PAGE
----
Automotive Disruption Radar: Growing despite the downturn
To remain successful, OEMs must find smarter ways to run their businesses
The automotive industry is currently experiencing a downturn. Although this may sound unpleasant, it can certainly be seen as an opportunity. The most important players now have the chance to realign their mobility approach in order to concentrate more on the changing needs of their customers – and therefore look ahead. The sixth issue of "Automotive Disruption Radar” (ADR 6), a biannual Roland Berger survey of the automotive industry, looks at the opportunities created by the downturn.
With traditional car manufacturers under pressure and mobility services losing money, those who want to succeed must now find other ways to run their businesses. To put it plainly, companies in the automotive industry – OEMs and service providers alike – need to develop smarter business models and offerings to take account of changing mobility trends. And it appears, autonomous driving and electric mobility are key elements in the way to go forward (Read more about automotive trends here).
Against the downturn
The current weakness of the market offers traditional industry participants the opportunity to catch up in areas such as battery technology or the improvement of the interface to technology giants. This could support margins in the difficult times ahead. ADR 6 provides some good news: The number of respondents considering buying an electric car as their next vehicle has increased from 35% to 40% compared to the results presented in ADR 5. No wonder then that sales of electric cars rose against the trend of the downturn, with a slight increase from 2.6% in 2018 to 2.9% in the first half of 2019.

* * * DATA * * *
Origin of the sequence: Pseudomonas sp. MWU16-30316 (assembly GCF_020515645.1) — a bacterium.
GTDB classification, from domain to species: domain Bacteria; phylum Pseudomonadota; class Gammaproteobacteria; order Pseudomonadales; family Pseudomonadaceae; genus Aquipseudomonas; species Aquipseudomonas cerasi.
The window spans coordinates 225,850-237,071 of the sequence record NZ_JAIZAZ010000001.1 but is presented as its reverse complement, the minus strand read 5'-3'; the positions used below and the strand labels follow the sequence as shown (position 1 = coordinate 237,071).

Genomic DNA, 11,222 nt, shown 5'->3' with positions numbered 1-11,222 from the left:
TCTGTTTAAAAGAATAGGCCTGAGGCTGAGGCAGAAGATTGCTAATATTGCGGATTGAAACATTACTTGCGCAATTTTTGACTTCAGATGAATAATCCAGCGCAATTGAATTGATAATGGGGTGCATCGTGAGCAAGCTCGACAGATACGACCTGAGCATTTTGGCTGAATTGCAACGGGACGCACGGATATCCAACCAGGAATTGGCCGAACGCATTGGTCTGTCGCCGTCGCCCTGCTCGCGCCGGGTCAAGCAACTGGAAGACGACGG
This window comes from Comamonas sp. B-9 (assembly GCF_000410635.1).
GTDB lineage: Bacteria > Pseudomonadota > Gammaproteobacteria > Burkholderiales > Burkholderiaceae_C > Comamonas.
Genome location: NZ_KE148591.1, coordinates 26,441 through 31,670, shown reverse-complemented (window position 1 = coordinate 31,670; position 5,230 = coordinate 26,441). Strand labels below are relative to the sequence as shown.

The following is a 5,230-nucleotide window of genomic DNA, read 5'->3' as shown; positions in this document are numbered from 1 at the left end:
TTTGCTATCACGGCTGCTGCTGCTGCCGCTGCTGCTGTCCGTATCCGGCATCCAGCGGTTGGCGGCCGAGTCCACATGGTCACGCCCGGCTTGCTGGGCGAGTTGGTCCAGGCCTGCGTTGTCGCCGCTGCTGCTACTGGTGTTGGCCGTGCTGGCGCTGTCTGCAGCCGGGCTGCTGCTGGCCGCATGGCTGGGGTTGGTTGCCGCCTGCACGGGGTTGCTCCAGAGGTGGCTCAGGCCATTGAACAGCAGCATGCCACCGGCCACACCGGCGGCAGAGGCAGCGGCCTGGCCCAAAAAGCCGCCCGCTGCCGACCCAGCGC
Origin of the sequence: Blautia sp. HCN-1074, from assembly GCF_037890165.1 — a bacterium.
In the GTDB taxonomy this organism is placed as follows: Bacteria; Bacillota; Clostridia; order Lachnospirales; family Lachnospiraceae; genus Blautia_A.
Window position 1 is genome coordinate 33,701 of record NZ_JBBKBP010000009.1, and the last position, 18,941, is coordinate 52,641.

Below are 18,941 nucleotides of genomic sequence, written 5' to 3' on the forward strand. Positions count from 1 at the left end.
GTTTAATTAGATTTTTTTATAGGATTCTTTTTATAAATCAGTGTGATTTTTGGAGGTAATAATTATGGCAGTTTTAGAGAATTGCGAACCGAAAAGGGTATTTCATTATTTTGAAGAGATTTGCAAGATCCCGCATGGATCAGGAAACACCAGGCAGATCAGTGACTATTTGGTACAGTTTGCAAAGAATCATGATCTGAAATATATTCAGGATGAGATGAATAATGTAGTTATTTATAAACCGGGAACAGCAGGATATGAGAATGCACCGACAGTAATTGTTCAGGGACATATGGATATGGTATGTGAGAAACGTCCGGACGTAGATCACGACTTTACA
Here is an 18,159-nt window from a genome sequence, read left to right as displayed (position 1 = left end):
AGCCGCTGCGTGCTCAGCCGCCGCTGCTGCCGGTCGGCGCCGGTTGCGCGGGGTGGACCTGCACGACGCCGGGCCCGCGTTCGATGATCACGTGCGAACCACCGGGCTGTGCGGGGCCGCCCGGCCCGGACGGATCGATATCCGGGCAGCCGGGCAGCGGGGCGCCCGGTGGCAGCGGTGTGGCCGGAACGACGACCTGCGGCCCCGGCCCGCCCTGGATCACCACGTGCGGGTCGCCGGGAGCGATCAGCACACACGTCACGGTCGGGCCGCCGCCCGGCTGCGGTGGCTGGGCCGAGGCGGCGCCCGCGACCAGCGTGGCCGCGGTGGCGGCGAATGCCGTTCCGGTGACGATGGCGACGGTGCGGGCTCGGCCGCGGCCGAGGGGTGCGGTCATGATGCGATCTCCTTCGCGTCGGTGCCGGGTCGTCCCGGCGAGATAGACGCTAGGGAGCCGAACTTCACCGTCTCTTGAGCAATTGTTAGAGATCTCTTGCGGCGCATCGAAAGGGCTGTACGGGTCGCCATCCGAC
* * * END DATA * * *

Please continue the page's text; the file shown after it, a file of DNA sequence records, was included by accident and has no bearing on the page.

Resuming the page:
Electric vehicles are particularly popular in Sweden and the Netherlands, and they are also gaining ground in other countries, especially China. Another decisive factor could be the increase in tightening emission regulations in city centers, limiting the use of combustion engines. However, the measures go even further: For example, the city council of Minneapolis, USA, has banned the opening of new drive-in windows in fast food restaurants, to reduce idling engine fumes and improve air quality.
Autonomous driving on the rise
E-vehicles are one trend; the other is autonomous driving. In ADR 5, Roland Berger described the hunt for more intelligent algorithms that require less computing power as one of the last big technical hurdles to fully autonomous driving. Since then, not only have new technologies emerged (such as computer chips), but the acceptance of the technology is also increasing: 55% of respondents for the ADR 6 said they would use a Robocab service, a taxi service with self-propelled cars.
Another result of ADR 6 is that venture capital investment in artificial intelligence (AI) – known to be a key factor for autonomous driving – has increased by more than 32% year-on-year to $6.2 billion. This suggests that investment has not yet peaked despite the downturn in the automotive industry. Furthermore, in the last two years, the number of new regulations for autonomous driving has increased considerably, which is crucial for mass introduction. South Korea, for example, passed its Autonomous Vehicle Act in April 2019, which sets safety standards and introduces a new insurance system. These and other developments show that autonomous driving is on the rise. To be continued.
About the ADR
The Automotive Disruption Radar is a biannual analysis of market trends related to disruption in the global automotive industry. Its latest findings are based on field research and a survey of 16,000 car users across 17 markets (Bahrain, Belgium, China, UAE (Dubai), France, Germany, India, Italy, Japan, the Netherlands, Russia, Singapore, South Korea, Spain, Sweden, UK, USA). ADR 6’s 26 indicators are grouped into five dimensions: customer interest, regulation, technology, infrastructure and industry activities.
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